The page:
We lunch and natter, noisily, then, unable to put it off much longer, we shoulder heavy rucsacs (well, I do anyway. David's rucsac being made of gossamer and filled with, seemingly, negative gravity lightweight fripperies) and plod (me, David's skipping - like a gazelle) up t'road. The rain has stopped. The Gods must like at least one of us.
Islay's here too, proudly bearing her Ruffwear Palisade panniers, tail wagging furiously, filled with excitement, rather than breakfast, which she earlier regurgitated all over the lounge carpet in her excited silliness. David's left Moss, his handsome collie, at home. David doesn't like getting Moss dirty...or his tent dirty...or himself dirty...or maybe I got that wrong. Anyway, Moss ain't here. Islay is disappointed, but not enough to stop her excitement.
We're not going far, so choose a winding, scenic route up over Middle Moor, via White Brow, into the bottom of William Clough.
David looks slightly bemused there. I think he is worried his lighter-than-air-sac might be wafted away by a passing whisper of wind.
Anyroadup. We follow the path uphill from here, stopping along the way to gaze in awe at the snowy landscape then head up...again...to find a suitable place to camp.
Up goes our new Terra Nova Southern Cross 2...in seconds...well, minutes anyway. Then me and choccy paws wander back to a pool to filter some of its watery depths...only a couple of litres...barely an armful. My phone plays a merry tune. It's David. He's had a mishap with his specs. I soothe his fraying nerves and offer the facilities of Crowther's Travelling Optical Repairs in the fullness of time. And me an' choccy paws slip and slide back to our abode and settle. She in the cosy confines of her Noble Camper. Me in the downy loveliness of my Rab Expedition ('sounds good dunnit?) 800.
Islay's crunching Bonios and I'm sat, using my Thermarest Compack Chair Kit, sipping coffee, feeling smug, when David arrives with busted eyewear. In seconds...well, minutes...they're fixed, using copious quantities of yellow insulating tape. He'll be warmer now too.
David erects his super, duper Z Packs Duplex, tenty thing. It's made from cuben fibre J cloths. Very swish and SOOOOO light. I hear the wind whispering in my ear.
Cool nights like this do not make for sociability. I'm far too warm to want to share amusing banter with David and I suspect he feels the same.
I cook up a Norwegian, Real Turmat beef stew which the kind people at Base Camp Food donated for me to try. It is truly delicious, with large meaty chunks of beef accompanied by rice and other yummy ingredients. The stuff's a little pricey but worth considering for the odd taste of luxury.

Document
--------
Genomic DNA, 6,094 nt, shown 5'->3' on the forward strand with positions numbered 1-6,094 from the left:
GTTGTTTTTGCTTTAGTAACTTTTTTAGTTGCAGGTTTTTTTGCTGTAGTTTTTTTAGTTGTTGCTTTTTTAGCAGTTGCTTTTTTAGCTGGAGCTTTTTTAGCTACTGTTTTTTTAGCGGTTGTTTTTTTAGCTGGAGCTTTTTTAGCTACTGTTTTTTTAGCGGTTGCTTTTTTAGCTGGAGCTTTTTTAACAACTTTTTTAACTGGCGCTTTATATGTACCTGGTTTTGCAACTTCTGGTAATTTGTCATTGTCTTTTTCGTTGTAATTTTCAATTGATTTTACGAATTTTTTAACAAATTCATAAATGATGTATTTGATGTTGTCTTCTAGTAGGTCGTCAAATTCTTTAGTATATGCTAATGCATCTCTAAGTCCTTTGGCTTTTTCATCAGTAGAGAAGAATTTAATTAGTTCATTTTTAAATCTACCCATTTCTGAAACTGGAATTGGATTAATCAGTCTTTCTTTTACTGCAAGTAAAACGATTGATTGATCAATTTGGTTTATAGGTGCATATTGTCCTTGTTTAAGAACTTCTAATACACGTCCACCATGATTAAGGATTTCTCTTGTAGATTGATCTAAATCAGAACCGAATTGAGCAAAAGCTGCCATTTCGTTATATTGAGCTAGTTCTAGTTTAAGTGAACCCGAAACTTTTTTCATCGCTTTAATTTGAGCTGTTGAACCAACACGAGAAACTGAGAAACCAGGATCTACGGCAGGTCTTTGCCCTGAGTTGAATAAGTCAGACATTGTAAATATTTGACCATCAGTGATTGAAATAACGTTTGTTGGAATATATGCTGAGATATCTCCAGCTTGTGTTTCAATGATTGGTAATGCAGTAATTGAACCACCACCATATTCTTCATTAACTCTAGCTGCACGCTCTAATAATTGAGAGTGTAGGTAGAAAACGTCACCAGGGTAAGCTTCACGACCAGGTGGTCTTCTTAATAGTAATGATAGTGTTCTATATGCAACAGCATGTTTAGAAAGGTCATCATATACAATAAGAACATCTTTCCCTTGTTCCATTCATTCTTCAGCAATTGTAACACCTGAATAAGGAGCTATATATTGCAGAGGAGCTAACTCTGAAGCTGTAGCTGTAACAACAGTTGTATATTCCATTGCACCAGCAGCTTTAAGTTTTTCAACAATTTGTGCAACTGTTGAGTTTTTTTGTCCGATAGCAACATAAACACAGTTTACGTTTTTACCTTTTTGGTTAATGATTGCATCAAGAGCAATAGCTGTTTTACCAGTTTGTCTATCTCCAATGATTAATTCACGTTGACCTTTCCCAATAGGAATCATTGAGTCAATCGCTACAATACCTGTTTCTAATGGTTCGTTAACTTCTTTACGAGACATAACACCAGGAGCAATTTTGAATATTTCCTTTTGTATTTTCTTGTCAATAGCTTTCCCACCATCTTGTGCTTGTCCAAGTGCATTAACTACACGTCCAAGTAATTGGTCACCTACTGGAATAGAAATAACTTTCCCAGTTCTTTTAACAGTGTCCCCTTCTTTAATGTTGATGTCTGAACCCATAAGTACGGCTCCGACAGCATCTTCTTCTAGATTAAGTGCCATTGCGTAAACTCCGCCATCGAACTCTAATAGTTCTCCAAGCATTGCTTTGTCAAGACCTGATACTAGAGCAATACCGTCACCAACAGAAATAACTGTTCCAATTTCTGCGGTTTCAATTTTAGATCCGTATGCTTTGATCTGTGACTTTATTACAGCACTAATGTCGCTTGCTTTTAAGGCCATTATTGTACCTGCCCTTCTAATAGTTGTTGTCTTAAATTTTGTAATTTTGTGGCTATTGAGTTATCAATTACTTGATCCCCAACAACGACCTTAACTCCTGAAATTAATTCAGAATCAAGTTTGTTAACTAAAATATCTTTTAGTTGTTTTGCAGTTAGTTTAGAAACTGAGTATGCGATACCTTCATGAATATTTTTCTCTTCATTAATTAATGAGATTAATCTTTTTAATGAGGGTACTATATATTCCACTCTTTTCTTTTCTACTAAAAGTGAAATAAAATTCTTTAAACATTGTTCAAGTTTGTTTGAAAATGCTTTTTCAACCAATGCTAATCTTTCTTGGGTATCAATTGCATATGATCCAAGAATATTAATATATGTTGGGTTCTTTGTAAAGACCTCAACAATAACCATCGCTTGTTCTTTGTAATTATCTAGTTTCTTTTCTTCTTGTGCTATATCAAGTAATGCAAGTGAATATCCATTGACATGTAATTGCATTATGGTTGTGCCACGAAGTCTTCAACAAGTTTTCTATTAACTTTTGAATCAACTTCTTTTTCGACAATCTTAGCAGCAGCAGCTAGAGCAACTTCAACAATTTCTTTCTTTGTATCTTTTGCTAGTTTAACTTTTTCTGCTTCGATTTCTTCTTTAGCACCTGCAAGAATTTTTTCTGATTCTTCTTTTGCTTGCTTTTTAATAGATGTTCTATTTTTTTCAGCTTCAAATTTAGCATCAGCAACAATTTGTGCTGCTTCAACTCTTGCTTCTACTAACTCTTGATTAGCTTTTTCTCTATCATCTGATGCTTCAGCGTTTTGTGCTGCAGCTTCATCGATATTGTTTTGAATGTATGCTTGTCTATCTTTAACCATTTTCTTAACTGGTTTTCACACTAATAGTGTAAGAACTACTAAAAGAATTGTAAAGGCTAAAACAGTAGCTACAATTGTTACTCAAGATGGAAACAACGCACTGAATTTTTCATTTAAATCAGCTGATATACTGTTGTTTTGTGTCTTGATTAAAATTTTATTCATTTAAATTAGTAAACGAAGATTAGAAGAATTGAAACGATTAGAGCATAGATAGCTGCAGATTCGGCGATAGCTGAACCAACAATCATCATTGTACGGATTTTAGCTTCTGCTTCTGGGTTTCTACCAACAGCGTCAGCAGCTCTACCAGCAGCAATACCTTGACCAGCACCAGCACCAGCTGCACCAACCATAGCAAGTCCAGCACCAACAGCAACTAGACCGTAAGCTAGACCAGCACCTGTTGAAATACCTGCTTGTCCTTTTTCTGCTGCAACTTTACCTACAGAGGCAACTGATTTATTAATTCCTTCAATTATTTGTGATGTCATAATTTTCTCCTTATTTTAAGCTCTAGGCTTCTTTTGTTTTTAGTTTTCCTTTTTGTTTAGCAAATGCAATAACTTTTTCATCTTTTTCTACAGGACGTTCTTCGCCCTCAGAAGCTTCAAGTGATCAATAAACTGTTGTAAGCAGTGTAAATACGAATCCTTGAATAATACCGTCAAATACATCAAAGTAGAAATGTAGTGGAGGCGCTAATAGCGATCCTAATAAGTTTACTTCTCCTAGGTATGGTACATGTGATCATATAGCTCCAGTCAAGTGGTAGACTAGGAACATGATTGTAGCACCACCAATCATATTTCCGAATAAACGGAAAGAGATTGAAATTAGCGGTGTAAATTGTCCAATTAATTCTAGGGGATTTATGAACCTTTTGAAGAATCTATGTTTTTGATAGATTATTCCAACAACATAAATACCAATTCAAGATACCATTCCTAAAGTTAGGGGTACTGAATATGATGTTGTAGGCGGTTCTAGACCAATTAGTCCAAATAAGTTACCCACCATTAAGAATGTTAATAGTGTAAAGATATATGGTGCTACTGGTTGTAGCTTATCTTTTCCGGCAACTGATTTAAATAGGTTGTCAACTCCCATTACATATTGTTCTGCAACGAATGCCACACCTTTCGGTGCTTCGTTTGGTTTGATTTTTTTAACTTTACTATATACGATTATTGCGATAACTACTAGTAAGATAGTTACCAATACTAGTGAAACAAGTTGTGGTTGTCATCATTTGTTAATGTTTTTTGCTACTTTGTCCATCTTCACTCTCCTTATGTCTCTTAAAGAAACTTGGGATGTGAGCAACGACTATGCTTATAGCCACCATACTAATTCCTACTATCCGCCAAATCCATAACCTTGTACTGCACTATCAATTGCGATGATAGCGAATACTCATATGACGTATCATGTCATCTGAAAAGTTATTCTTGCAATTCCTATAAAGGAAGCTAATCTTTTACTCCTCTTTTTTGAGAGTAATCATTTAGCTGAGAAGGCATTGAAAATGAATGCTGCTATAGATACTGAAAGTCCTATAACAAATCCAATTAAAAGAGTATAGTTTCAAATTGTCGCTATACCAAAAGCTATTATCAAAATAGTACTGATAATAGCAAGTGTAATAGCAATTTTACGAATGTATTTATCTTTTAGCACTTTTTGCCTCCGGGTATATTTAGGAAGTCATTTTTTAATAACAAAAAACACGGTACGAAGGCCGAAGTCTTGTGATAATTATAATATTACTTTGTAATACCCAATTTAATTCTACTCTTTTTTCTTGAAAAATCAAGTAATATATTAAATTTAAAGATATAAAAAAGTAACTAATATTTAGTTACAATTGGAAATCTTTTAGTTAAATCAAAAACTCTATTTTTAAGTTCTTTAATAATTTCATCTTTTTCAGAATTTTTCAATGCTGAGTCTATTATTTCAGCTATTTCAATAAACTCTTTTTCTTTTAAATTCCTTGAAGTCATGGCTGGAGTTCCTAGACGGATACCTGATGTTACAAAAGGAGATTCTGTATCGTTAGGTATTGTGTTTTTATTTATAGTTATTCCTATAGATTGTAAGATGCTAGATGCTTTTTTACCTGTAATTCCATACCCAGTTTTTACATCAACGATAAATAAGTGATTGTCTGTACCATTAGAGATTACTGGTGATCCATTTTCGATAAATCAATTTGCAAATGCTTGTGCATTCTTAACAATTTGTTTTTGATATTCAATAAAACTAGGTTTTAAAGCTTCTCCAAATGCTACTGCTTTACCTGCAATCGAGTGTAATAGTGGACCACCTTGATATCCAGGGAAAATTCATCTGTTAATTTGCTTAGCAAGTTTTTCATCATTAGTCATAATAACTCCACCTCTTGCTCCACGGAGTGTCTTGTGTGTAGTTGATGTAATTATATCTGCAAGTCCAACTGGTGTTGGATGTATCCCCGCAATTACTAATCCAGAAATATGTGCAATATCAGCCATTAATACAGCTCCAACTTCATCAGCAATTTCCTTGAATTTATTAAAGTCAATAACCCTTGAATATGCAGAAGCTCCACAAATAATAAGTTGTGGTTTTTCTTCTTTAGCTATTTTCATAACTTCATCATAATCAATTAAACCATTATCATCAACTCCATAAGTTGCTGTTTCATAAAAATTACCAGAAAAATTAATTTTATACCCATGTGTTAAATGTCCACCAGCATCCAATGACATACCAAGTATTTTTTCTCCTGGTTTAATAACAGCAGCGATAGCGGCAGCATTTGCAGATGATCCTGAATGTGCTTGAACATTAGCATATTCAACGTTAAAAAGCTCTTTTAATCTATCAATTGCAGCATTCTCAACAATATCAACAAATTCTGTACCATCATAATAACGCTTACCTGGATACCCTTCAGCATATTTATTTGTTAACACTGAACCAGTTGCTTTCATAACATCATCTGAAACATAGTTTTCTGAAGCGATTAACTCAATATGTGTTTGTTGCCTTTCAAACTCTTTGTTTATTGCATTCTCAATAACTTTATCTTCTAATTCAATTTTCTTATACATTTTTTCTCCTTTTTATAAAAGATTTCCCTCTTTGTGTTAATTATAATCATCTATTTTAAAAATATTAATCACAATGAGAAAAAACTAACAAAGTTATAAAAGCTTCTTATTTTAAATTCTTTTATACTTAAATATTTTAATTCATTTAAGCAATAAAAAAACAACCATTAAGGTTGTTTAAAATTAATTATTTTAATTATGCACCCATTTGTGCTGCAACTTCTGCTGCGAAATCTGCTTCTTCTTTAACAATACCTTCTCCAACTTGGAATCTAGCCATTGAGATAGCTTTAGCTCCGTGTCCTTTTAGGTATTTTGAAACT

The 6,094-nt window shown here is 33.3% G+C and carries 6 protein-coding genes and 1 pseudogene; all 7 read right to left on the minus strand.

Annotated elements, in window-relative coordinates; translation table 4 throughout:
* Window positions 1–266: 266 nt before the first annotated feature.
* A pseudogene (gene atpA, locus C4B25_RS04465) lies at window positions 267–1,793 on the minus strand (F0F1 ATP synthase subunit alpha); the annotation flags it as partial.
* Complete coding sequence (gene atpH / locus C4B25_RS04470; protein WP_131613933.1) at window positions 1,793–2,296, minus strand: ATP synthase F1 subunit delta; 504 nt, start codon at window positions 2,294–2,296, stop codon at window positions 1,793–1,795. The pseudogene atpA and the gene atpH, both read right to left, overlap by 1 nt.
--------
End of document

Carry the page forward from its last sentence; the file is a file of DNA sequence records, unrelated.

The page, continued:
I pass the rest of the evening listening to Radio 4 and browsing Twitter and Facebook. When Chrissie and I were last up here there was no phone signal. Now there's 4G. Amazering!
Islay dines, in her bed.
I try looking moody, for a photo. It doesn't work.
In t'morning some of the snow's gone. Me and the pup guzzle brekky.
We take a post breakfast toilety-type wander before packing up.
Then, with loins girded with gossamer (David) and "oof that's heavy" (me) we do the unthinkable and strike straight up the steep, pathless hillside to meet Kinder's edge path.
There's more snow up at these dizzy heights, but the visibility is almost invisible. There's no view of the Downfall so we trudge on towards Red Brook and Kinder Low.
Leaving the trig (neither of us wanted to carry it) we pootle on down past Swine's Back to Edale Cross (it wasn't) to stop for a short break.
Then, following in the footsteps of those, in times of old, plying their trades twixt Edale and Hayfield we return to Crowther Towers, bacon butties, coffee...an' cake with carrots in it.
So, after a second night in the Southern Cross 2, I'm warming to it. There's plenty of room for one plus a pooch to spread out, with my rucsac inside the inner. The double doors and porches are just great. The porch not being used as an entrance makes a great mucky-gear store. The ample headroom allows use of the chair kit... so comfy. It's very quick and easy to erect. The clip holding the open door back onto the exoskeleton means no drippy, flappy fabric showering you with condensation. And on this cool, almost windless night, with the vents at each end of the inner open, I had no condensation whatsoever in the inner. I may come to like this tent. Still not used in any proper wind though. It'll definitely go with me an' Islay on the Sutherland Trail in April/May. Watch this space.
What fun...and I'm indebted to David for being such good company (honest) and being the butt of my acerbic wit.